Automating Financial Document Type Recognition
Farkhad Kuanyshkereyev, Friday, October 28, 2022
Many organizations and companies today perform a lot of work related to manual data extraction from printed documents. Those documents could be invoices, receipts, checks, bills, etc. Numerous hours are spent by auditors to capture certain information such as the items purchased, their prices, the address of the vendor, total cost, and so on. Moreover, some of the data needs to be checked against the existing information in databases. Other kinds of data need to be inserted into electronic tables. Organizations can benefit from the automated data extraction solution from document images. The topic is ongoing research in the field of machine learning, computer vision, and artificial intelligence. This blog post will provide information about the first part of the potential solution to the problem.
Whenever an auditor is processing documents, he/she is searching for values of certain fields (keys). Those fields could be name, surname, address, item list, total price, etc. The set of fields might vary from document to document. Therefore, it is possible to identify similar patterns in certain documents that have the same layout and a set of defined fields. Figure 1 demonstrates two documents that belong to the same document type.
Documents that belong to the same document type will have the same set of fields and their positions will relatively be the same. Thus, it is possible to reduce the search space of potential fields to the given document type. The task becomes to identify the document type of a given document image.
It is challenging to define heuristics for identifying similar document types, thus the machine learning approach is used. The machine learning approach requires a good amount of data. Moreover, the number of document types needs to be big enough for the machine learning algorithm to work properly. Therefore, the dataset size was increased artificially. The first technique used is data augmentation. The set of existing documents was reused with different image processing techniques such as enhancement of brightness, contrast, hue, and salt-and-pepper noise. Figure 2 shows the same documents as Figure 1, but with applied image processing techniques.
The next idea was to use online templates for documents. The same information can be written a single time to produce a set of document images with different templates in this way. The combination of the above techniques increased the dataset size approximately four times.
The next issue was the high variance of data distribution. Document images could be computer-generated, scanned, or even photos. The biggest challenge was the photos of documents due to the presence of background, variability of document orientation, document distortions, etc. It is easier to deal with different documents if all of them are presented in the same format. Thus, it is important to identify photos among the provided document images. The set of image pre-processing techniques used is described shortly here. The classifier algorithm was trained to differentiate between proper images (computer-generated, scanned, vertically aligned) and photos (with background, distorted, rotated, etc.). After identifying photos in a document image stream, the background removal algorithm is applied to them. The result of this algorithm is the document image with background pixels turning black. This is done to emphasize the visual contrast between the edges of the document and the background. Then, the contour detection algorithm is applied to the document image to detect edges. This is performed to locate corner points of the document. Then, a set of affine transformations is applied to the located document image to vertically align it. Figure 3 shows the results of image pre-processing techniques on a photo.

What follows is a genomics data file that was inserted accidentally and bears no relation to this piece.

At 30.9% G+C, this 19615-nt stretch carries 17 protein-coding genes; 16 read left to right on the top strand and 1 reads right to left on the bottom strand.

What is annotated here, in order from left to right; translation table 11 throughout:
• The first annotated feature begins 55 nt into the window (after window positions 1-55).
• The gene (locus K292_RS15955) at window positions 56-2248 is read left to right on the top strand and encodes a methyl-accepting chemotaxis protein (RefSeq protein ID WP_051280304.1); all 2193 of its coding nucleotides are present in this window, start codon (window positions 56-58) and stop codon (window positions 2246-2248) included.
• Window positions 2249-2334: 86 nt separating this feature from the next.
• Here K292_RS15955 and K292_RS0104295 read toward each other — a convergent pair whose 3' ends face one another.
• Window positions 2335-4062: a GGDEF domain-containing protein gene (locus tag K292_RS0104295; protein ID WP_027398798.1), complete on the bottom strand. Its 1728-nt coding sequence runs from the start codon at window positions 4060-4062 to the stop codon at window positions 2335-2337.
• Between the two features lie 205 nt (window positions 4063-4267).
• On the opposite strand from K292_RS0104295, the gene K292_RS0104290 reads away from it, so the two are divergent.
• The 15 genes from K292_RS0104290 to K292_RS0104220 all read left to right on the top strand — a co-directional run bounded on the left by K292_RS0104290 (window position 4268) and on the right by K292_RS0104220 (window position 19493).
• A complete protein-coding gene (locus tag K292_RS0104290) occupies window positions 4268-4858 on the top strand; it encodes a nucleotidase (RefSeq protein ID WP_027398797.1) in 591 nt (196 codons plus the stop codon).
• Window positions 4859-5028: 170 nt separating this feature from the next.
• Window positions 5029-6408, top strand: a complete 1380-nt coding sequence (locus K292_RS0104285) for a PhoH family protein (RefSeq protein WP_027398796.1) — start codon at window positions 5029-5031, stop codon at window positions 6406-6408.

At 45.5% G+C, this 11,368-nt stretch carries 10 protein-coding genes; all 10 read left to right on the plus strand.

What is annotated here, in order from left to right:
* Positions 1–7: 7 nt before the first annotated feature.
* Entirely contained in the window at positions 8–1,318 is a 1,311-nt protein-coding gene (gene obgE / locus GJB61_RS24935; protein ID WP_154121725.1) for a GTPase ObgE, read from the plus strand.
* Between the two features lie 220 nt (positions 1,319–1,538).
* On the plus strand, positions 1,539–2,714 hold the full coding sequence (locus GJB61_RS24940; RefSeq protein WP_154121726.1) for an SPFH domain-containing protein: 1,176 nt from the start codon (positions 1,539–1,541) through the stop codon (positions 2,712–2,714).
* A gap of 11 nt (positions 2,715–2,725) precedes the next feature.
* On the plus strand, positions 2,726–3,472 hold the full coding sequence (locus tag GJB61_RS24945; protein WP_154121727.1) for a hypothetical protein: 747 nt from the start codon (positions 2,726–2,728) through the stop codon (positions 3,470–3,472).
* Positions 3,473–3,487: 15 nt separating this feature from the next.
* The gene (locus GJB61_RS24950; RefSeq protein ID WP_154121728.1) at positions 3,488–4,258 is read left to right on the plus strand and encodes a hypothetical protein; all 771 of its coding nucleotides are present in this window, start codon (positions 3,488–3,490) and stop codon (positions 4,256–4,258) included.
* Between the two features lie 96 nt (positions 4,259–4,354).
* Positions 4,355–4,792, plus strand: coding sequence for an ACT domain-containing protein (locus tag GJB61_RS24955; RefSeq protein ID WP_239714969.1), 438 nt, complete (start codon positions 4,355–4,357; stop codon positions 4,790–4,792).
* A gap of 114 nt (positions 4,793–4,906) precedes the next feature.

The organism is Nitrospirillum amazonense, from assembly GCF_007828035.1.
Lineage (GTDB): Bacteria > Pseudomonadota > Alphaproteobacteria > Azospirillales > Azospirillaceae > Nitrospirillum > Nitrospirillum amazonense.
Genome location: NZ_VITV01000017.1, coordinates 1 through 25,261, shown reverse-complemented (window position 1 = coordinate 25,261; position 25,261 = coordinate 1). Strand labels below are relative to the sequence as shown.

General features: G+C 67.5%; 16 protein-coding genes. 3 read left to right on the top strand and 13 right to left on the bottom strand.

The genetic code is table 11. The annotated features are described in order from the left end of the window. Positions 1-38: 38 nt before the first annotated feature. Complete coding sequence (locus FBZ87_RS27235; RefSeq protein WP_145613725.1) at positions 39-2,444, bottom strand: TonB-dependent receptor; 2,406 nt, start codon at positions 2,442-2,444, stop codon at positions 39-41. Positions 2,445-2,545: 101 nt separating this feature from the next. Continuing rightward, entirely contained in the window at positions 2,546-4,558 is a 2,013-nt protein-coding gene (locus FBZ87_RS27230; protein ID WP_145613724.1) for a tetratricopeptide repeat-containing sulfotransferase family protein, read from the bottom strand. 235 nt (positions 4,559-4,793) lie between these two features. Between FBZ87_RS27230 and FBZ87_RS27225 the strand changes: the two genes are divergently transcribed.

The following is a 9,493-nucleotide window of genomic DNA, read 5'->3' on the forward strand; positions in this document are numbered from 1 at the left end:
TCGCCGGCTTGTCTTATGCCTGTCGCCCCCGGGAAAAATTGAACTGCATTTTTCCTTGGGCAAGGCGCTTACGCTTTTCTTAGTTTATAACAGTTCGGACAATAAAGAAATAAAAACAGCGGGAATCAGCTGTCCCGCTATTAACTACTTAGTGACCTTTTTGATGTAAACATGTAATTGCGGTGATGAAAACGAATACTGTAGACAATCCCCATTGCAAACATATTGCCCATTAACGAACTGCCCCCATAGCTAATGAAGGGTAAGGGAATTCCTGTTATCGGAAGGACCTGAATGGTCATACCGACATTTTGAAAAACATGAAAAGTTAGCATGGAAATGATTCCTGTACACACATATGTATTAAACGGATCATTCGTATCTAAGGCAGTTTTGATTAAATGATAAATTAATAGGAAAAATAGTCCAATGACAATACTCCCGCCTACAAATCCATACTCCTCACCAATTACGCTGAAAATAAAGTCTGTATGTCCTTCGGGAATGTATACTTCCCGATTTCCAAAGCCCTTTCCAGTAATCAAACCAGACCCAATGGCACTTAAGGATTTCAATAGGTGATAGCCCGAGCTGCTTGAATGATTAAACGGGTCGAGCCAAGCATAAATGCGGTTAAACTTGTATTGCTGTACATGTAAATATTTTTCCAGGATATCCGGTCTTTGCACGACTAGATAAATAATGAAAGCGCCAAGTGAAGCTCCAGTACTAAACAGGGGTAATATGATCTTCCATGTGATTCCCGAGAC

Finally, the properly formatted dataset of decent size is ready to be used for the machine learning algorithm. The set of document images provided by the user can consist of unique document types that are not present in the dataset. The algorithm should work even for document images it has never seen before, and also suggest if a new document type needs to be defined. The machine learning algorithm we used for solving this problem is known as the Siamese Network. The Siamese Network takes a pair of document images, converts each of them into an embedding vector (a list of floating-point values representing the document image), and checks if the vectors are close to each other or not. Figure 4 shows the Siamese Network model’s process. The distance between vectors can be measured by many techniques. The well-known Euclidean distance can be used to check if the vectors have a small distance or not. The machine learning model that is trained with this algorithm learns to encode the document images into embedding vectors. Then, it can generalize this encoding procedure to the document images it has never seen before. A threshold value is defined as a floating-point value to identify if the document images are similar to each other or not. If some document image is different from every document type, then a new document type can be suggested. Thus, the Siamese Network architecture solves the document type recognition problem with a variable set of document types. Next, this post focuses on the deployment of our solutions and integration of a continuous learning approach to the described problem.